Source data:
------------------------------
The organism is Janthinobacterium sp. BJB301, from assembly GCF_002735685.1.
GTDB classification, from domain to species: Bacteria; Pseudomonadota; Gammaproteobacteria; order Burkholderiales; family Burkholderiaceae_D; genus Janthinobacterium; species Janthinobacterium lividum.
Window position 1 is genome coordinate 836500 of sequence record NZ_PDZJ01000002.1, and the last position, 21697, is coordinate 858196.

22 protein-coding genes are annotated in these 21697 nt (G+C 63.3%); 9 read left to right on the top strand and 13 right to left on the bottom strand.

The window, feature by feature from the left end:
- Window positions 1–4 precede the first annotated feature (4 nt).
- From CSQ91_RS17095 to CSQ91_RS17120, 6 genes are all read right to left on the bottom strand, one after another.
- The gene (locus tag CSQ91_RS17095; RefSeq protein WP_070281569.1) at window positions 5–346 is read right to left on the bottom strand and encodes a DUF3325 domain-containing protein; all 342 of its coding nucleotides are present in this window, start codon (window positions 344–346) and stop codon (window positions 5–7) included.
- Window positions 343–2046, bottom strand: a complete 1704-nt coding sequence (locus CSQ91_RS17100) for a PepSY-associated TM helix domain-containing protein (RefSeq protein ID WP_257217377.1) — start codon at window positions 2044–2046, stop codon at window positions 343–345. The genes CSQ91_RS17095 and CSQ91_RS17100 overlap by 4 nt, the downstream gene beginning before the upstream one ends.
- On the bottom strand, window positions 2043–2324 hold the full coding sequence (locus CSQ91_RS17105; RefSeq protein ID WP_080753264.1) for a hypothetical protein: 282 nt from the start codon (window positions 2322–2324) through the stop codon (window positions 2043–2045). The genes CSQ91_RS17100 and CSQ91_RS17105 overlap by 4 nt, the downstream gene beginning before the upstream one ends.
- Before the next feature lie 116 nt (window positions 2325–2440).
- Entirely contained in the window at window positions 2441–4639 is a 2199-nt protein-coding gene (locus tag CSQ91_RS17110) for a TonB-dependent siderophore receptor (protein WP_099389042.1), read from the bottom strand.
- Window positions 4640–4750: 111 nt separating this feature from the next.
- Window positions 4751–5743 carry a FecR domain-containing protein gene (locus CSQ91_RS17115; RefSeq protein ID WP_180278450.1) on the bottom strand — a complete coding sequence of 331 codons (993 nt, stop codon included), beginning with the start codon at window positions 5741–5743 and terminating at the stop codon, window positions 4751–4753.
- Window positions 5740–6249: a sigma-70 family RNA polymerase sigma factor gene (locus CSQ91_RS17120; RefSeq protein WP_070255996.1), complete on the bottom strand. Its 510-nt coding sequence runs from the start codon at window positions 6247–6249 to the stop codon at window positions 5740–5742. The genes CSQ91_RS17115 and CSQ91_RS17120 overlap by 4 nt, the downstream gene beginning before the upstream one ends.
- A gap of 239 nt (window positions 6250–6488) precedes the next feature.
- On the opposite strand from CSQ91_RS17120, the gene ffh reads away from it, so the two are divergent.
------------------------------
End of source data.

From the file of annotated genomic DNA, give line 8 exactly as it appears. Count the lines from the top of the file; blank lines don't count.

- The gene (locus tag CSQ91_RS17095; RefSeq protein WP_070281569.1) at window positions 5–346 is read right to left on the bottom strand and encodes a DUF3325 domain-containing protein; all 342 of its coding nucleotides are present in this window, start codon (window positions 344–346) and stop codon (window positions 5–7) included.